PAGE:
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Home Wellness Research Vaccinations Increasing Concerns About Vaccines Among Parents

Increasing Concerns About Vaccines Among Parents

Monday, 03 November 2008 18:55
The safety and efficacy of childhood immunizations has come under increasing scrutiny in the past few years. With some of the most recently approved childhood vaccines pulled off the market, and some states requiring a child to be vaccinated more than 20 times before beginning grade school, parents are justifiably concerned about the number of shots, and whether some of them may do more harm than good.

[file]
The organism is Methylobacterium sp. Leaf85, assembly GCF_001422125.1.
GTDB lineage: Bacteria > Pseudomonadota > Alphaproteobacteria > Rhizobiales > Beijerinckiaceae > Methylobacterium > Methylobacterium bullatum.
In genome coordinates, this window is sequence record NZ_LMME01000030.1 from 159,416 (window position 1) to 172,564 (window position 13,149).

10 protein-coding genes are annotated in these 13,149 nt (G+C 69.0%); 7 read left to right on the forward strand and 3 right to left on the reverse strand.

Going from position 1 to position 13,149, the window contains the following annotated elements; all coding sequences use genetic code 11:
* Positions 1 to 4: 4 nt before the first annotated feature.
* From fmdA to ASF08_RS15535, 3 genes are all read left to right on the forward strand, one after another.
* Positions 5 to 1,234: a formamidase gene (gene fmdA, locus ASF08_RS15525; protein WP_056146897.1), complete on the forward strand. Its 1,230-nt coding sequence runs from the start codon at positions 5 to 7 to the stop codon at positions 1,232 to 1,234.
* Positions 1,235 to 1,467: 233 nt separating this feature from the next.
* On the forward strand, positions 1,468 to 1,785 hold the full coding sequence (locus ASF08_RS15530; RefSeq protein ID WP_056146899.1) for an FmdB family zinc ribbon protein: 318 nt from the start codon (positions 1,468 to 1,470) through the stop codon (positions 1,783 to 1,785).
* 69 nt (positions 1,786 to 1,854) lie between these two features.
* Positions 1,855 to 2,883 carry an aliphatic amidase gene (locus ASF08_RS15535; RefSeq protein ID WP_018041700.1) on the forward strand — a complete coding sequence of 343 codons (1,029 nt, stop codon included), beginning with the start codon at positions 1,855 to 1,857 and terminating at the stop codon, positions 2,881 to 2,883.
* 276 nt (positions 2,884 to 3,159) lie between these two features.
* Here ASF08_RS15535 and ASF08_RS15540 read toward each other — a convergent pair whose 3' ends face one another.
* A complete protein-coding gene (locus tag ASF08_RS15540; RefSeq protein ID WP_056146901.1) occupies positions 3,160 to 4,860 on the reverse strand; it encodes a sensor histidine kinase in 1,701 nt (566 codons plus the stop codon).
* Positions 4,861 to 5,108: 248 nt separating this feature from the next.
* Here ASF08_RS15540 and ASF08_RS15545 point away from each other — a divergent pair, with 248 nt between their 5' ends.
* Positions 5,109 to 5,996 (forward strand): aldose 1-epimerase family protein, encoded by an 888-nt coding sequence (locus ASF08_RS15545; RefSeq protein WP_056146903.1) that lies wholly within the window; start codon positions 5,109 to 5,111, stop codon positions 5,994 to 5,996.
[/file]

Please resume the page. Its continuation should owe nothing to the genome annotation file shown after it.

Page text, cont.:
Many practitioners also reported that the parents of patients expressed a wide variety of concerns about vaccine safety. The most common parental concern was about possible side-effects mentioned in vaccine information statements (reported by 40 percent of pediatricians and 27 percent of family practitioners), followed by the belief that new vaccines are not adequately tested (reported by 32 percent of pediatricians and 24 percent of family physicians), and that vaccines may cause neurologic disorders such as autism and multiple sclerosis (35 percent of pediatricians and 15 percent of family practitioners). A significant percentage of parents also expressed the belief that additives in vaccines may not be safe, and that they may be linked to chronic disorders or sudden infant death syndrome (SIDS).